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post #7 of 35 (permalink) Old 05-09-2014, 03:38 PM Thread Starter
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I ride to and from work, and the corners are modest, but not twisty. I stay under 50,and I haven't felt any ill effects so far.

Side note, I had my tire balanced and the guy couldn't do it because in his words "my machine is saying your tire is shaped like an egg".... Thanks shinko... I'll have to take it to someone with a precision machine, lol. I would static balance it but I can't get a hold of any weights haha
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post #8 of 35 (permalink) Old 05-09-2014, 04:32 PM
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If it's truly egg-shaped it needs to go back where it came from. Don't think balancing will fix that.

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post #9 of 35 (permalink) Old 05-09-2014, 06:15 PM
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my shinko's required no weight added... installed with the pink dot at the valve stem. thats a key point, at the factory, they know where the lightest spot is, and mark it for that reason.

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post #10 of 35 (permalink) Old 05-09-2014, 06:24 PM
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Blown seal....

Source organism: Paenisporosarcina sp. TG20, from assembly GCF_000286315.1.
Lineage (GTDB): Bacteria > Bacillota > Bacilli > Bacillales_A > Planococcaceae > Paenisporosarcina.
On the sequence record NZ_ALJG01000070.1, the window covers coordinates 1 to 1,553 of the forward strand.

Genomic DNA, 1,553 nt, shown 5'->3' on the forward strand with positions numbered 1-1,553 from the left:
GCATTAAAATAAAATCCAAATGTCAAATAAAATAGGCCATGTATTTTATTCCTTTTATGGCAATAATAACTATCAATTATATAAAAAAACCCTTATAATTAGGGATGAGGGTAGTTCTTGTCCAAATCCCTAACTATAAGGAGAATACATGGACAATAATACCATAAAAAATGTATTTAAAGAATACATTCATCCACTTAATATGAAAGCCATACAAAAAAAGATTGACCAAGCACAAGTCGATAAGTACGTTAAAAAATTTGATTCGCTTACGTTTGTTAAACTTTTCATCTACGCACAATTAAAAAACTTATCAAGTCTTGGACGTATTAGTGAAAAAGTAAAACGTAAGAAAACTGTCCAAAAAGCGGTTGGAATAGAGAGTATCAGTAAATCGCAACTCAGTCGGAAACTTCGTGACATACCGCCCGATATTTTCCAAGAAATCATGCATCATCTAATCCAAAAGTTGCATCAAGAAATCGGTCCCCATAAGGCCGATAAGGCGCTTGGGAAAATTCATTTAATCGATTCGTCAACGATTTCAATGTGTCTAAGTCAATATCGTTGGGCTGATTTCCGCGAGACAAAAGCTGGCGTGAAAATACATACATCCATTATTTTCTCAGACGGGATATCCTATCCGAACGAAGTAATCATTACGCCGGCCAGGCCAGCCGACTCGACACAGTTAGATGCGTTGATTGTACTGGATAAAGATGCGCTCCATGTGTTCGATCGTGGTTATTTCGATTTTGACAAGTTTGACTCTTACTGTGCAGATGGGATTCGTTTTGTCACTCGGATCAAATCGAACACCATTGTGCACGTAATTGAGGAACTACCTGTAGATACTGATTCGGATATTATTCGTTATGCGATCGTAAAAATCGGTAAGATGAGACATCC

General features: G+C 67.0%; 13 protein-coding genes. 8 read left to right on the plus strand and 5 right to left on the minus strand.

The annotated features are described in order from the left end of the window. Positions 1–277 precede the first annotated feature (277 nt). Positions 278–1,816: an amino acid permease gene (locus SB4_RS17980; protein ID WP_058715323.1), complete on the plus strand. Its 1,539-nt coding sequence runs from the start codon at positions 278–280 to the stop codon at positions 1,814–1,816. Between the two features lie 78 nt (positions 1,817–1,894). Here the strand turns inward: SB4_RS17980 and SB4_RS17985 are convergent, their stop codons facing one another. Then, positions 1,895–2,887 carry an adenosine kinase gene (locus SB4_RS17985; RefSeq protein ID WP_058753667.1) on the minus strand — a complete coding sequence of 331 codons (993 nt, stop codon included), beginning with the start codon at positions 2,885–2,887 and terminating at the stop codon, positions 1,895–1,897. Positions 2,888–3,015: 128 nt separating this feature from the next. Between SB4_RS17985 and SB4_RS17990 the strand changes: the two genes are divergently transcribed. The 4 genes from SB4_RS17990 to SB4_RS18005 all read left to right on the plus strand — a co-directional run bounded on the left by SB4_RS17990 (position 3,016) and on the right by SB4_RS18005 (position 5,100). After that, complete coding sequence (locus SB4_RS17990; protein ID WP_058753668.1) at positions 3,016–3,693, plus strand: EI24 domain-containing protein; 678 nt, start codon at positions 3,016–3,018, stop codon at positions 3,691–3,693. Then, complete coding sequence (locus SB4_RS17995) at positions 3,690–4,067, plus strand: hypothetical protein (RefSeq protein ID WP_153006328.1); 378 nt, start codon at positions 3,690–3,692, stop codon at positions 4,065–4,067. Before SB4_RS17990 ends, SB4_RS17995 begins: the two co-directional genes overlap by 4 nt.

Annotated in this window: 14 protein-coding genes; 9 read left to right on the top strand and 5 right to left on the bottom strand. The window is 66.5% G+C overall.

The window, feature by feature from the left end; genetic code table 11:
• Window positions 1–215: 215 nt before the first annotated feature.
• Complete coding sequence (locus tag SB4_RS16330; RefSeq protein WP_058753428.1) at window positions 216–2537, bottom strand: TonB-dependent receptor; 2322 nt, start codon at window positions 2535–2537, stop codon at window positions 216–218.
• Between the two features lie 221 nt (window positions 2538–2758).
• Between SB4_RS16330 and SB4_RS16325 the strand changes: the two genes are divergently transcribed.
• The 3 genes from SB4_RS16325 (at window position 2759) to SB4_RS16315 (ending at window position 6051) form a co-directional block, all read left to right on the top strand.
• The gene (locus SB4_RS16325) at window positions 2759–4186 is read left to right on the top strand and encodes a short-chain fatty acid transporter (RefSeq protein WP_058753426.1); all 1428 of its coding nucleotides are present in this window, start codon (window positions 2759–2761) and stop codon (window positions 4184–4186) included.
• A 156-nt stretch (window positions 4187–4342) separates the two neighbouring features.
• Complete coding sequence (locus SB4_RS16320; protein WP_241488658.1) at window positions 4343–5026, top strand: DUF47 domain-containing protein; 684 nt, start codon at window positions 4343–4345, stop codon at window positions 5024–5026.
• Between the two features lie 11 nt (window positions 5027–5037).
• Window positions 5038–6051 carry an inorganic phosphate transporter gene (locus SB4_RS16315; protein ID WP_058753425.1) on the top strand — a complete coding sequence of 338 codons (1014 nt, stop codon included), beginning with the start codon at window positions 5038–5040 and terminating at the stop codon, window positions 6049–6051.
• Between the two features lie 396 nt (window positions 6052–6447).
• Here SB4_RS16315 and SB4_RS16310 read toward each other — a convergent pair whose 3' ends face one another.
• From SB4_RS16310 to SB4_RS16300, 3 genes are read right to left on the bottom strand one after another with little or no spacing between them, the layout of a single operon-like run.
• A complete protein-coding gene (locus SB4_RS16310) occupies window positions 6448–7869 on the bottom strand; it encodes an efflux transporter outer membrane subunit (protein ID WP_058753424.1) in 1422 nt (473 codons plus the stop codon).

A penguin takes his car into a shop complaining its leaking oil somewhere. The walrus mechinic says he will put the car up on a lift and check it out. "May take awhile," he says, " there's a few places to eat in town, go have a snack and come back in about 30 minutes."

The penguin leaves and finds an ice-cream shop a few doors down. He has a huge vanilla cone and returns afterwords.
He walks into the the shop and the wrench turns to him and then says "It looks like you blew a seal.."

The penguin a bit embarrassed wipes some left over ice cream off his beak
and says "Oh no no, it's ice cream...really!"

Safety is a matter of odds here. Anything is a gamble. My opinion here is the odds are not that bad for him to ride the bike a little while. I've seen folks that were totally unaware their forks leaked ride for months that way.

Again, his call.